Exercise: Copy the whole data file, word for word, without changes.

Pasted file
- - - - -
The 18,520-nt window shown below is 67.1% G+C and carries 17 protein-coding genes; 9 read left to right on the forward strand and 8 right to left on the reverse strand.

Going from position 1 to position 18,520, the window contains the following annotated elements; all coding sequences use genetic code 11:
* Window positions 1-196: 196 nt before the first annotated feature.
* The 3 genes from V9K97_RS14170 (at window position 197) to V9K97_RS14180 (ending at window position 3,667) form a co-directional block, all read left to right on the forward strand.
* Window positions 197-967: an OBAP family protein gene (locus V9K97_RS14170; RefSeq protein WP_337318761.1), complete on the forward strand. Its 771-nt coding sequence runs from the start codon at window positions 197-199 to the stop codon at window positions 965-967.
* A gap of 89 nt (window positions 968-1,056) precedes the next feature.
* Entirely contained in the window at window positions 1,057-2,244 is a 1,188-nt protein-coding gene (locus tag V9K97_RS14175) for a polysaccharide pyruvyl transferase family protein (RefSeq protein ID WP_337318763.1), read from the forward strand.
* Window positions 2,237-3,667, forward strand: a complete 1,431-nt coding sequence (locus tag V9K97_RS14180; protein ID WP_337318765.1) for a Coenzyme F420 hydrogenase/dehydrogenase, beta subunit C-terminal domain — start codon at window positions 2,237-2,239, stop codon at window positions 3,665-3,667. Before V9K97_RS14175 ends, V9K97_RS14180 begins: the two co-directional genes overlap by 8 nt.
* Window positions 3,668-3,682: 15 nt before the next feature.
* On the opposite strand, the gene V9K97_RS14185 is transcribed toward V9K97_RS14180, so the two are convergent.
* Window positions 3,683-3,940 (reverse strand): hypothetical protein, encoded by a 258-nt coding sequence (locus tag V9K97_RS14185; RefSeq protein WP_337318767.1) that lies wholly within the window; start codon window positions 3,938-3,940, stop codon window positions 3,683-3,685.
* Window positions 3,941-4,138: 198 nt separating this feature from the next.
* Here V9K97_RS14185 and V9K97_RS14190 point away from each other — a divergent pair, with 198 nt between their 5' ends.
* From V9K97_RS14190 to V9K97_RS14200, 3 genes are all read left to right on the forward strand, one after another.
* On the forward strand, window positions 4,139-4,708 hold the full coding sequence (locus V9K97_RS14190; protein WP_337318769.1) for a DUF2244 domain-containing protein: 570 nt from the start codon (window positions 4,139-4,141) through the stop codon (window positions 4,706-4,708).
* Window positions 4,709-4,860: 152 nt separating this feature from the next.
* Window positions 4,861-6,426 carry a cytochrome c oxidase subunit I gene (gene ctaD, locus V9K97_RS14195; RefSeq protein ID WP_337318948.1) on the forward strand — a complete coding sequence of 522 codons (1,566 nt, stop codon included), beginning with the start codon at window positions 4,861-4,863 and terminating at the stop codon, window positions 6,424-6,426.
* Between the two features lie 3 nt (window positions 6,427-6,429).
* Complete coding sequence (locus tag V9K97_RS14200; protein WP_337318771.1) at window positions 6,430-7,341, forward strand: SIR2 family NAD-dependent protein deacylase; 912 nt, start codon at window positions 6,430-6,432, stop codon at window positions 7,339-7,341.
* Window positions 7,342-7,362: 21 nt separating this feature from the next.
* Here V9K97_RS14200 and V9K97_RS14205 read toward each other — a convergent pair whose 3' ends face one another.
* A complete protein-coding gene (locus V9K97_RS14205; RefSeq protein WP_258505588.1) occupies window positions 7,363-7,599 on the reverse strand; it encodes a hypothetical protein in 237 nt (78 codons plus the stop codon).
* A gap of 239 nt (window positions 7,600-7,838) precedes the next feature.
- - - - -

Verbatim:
The 18,520-nt window shown below is 67.1% G+C and carries 17 protein-coding genes; 9 read left to right on the forward strand and 8 right to left on the reverse strand.

Going from position 1 to position 18,520, the window contains the following annotated elements; all coding sequences use genetic code 11:
* Window positions 1-196: 196 nt before the first annotated feature.
* The 3 genes from V9K97_RS14170 (at window position 197) to V9K97_RS14180 (ending at window position 3,667) form a co-directional block, all read left to right on the forward strand.
* Window positions 197-967: an OBAP family protein gene (locus V9K97_RS14170; RefSeq protein WP_337318761.1), complete on the forward strand. Its 771-nt coding sequence runs from the start codon at window positions 197-199 to the stop codon at window positions 965-967.
* A gap of 89 nt (window positions 968-1,056) precedes the next feature.
* Entirely contained in the window at window positions 1,057-2,244 is a 1,188-nt protein-coding gene (locus tag V9K97_RS14175) for a polysaccharide pyruvyl transferase family protein (RefSeq protein ID WP_337318763.1), read from the forward strand.
* Window positions 2,237-3,667, forward strand: a complete 1,431-nt coding sequence (locus tag V9K97_RS14180; protein ID WP_337318765.1) for a Coenzyme F420 hydrogenase/dehydrogenase, beta subunit C-terminal domain — start codon at window positions 2,237-2,239, stop codon at window positions 3,665-3,667. Before V9K97_RS14175 ends, V9K97_RS14180 begins: the two co-directional genes overlap by 8 nt.
* Window positions 3,668-3,682: 15 nt before the next feature.
* On the opposite strand, the gene V9K97_RS14185 is transcribed toward V9K97_RS14180, so the two are convergent.
* Window positions 3,683-3,940 (reverse strand): hypothetical protein, encoded by a 258-nt coding sequence (locus tag V9K97_RS14185; RefSeq protein WP_337318767.1) that lies wholly within the window; start codon window positions 3,938-3,940, stop codon window positions 3,683-3,685.
* Window positions 3,941-4,138: 198 nt separating this feature from the next.
* Here V9K97_RS14185 and V9K97_RS14190 point away from each other — a divergent pair, with 198 nt between their 5' ends.
* From V9K97_RS14190 to V9K97_RS14200, 3 genes are all read left to right on the forward strand, one after another.
* On the forward strand, window positions 4,139-4,708 hold the full coding sequence (locus V9K97_RS14190; protein WP_337318769.1) for a DUF2244 domain-containing protein: 570 nt from the start codon (window positions 4,139-4,141) through the stop codon (window positions 4,706-4,708).
* Window positions 4,709-4,860: 152 nt separating this feature from the next.
* Window positions 4,861-6,426 carry a cytochrome c oxidase subunit I gene (gene ctaD, locus V9K97_RS14195; RefSeq protein ID WP_337318948.1) on the forward strand — a complete coding sequence of 522 codons (1,566 nt, stop codon included), beginning with the start codon at window positions 4,861-4,863 and terminating at the stop codon, window positions 6,424-6,426.
* Between the two features lie 3 nt (window positions 6,427-6,429).
* Complete coding sequence (locus tag V9K97_RS14200; protein WP_337318771.1) at window positions 6,430-7,341, forward strand: SIR2 family NAD-dependent protein deacylase; 912 nt, start codon at window positions 6,430-6,432, stop codon at window positions 7,339-7,341.
* Window positions 7,342-7,362: 21 nt separating this feature from the next.
* Here V9K97_RS14200 and V9K97_RS14205 read toward each other — a convergent pair whose 3' ends face one another.
* A complete protein-coding gene (locus V9K97_RS14205; RefSeq protein WP_258505588.1) occupies window positions 7,363-7,599 on the reverse strand; it encodes a hypothetical protein in 237 nt (78 codons plus the stop codon).
* A gap of 239 nt (window positions 7,600-7,838) precedes the next feature.